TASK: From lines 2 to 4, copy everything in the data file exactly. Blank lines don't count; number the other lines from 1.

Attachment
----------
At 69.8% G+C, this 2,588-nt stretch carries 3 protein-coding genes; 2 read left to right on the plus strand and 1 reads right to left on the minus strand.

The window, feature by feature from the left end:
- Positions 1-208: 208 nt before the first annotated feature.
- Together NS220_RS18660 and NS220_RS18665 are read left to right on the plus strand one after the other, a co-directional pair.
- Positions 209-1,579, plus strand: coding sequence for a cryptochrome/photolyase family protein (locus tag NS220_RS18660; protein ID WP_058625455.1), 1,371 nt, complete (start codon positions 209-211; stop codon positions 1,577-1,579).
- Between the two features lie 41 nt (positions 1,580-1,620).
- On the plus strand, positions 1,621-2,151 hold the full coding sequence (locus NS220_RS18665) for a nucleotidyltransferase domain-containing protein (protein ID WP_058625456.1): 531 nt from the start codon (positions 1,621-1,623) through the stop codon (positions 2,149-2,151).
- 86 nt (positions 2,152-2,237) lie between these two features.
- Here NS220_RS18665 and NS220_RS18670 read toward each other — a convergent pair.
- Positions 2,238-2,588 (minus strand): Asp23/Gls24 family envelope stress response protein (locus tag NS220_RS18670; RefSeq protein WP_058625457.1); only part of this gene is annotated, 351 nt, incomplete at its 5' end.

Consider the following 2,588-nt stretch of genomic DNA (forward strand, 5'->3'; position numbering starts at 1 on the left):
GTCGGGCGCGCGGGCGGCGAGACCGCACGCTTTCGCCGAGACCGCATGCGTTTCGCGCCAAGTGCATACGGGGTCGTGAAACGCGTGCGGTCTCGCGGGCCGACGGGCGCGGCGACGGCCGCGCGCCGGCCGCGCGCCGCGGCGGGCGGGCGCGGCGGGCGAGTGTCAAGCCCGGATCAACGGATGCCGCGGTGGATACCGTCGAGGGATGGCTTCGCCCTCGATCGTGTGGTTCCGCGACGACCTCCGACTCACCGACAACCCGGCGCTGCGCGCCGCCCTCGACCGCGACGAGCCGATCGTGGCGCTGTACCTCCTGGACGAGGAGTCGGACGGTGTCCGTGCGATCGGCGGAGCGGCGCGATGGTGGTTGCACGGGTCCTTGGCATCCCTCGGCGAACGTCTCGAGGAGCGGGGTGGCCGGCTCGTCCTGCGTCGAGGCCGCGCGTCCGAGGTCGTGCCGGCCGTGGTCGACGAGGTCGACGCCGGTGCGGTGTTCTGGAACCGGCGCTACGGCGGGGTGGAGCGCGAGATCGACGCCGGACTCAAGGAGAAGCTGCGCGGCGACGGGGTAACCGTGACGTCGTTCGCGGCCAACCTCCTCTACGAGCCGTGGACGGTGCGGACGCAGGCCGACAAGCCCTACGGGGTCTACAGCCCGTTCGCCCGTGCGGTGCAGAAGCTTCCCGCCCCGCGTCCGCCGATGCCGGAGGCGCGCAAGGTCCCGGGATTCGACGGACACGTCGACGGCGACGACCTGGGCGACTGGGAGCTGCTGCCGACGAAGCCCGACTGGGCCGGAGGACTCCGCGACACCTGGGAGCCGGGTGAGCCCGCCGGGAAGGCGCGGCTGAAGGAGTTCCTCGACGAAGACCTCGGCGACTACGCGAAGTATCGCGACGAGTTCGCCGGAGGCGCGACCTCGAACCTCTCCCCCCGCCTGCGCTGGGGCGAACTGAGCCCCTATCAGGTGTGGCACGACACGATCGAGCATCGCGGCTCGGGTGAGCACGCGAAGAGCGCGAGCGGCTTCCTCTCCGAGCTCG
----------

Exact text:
The window, feature by feature from the left end:
- Positions 1-208: 208 nt before the first annotated feature.
- Together NS220_RS18660 and NS220_RS18665 are read left to right on the plus strand one after the other, a co-directional pair.